A New Beginning or a Hastening of the End?: Sustaining the Ideological Evolution of Law in the Age of Artificial Intelligence
Posted: 13 Nov 2018
Date Written: October 22, 2018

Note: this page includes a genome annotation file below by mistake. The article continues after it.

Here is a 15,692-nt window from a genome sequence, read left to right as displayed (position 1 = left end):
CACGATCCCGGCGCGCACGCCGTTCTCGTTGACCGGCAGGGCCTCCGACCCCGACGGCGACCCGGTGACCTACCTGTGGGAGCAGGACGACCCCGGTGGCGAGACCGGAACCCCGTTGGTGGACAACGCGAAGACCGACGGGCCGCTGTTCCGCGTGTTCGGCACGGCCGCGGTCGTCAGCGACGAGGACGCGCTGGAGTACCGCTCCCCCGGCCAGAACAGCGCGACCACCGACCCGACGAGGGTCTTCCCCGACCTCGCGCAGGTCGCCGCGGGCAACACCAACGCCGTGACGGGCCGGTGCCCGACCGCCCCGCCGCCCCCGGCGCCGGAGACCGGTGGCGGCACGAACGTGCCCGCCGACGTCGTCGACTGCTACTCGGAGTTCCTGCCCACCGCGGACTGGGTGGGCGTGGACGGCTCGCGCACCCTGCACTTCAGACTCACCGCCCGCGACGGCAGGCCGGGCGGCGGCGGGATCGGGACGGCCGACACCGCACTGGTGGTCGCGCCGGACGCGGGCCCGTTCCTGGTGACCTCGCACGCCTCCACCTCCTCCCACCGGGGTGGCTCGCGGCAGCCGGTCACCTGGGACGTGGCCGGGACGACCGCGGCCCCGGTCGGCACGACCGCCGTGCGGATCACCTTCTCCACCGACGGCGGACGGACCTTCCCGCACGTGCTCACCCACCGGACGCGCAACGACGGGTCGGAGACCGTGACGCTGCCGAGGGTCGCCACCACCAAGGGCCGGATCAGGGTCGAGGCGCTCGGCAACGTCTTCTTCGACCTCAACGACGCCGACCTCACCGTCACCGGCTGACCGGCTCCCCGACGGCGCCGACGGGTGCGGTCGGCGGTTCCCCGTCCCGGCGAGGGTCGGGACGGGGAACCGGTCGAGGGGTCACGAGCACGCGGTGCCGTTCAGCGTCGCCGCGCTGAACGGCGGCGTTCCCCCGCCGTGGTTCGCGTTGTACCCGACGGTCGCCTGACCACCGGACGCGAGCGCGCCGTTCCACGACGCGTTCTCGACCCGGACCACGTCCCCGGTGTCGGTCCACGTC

Over the last decade increased emphasis has been placed on the role that artificial intelligence (AI) will play in disrupting the practice of law. Although considerable attention has been given to the practical issues of designing a computer to ‘think like a lawyer’ there has been far less reflection on other relevant yet often intangible issues that exist, including the impact of legal AI on both the rule of law and our conceptual understanding of the law itself. In this paper we address this gap, providing a comprehensive overview of the way in which technology has been used in law, and the way in which it may further shape public and private legal service delivery. We argue that law is a mechanism for balancing competing interests, providing the infrastructure within which those competing interests can be expressed and reconciled. We observe that the imposition of AI in certain legal contexts and settings has the potential to silence this discourse by subverting the plurality of law - displacing the heterogeneity of legal expression with a form of homogeneity that arises by virtue of the constraints of the technology itself. We also observe the way in which certain forms or implementations of AI may operate to subvert the rule of law - the ideological roots which underpin the stability of democracy and which permit the regeneration and growth of law. However, if we understand and make explicit the model of law being imposed by a particular form of AI, it is possible to preempt the likely rule of law impact – enabling us to deploy AI in a way that strengthens core rule-of-law values and more fairly distributes the associated risks and benefits of new technology. In substantiating these observations, we begin in Part I by setting out a definition of AI and law, developing a framework by which to understand the intersection between law and AI, and highlighting the fundamentally pluralist nature of law. In Part II we explore the building of law machines: tracing the evolution of formalist rule-based AI approaches through to modern data-driven techniques and revealing the theoretical assumptions imposed as a consequence of the technological paradigm employed. In order to measure the potential impact of AI when applied to law and legal service delivery, in Part III we assess AI against a series of rule-of-law derived criteria, revealing the range of difficulties that AI poses for the rule of law. Finally, in Part IV we examine the pragmatic challenges that arise in balancing the risks and rewards of AI by considering the issues that should shape and that are likely to shape the use of AI in law. We conclude in Part V by advocating for the creation of a ‘rule of legal AI’ designed to solidify the shared values that ought to underpin future developments in the field.
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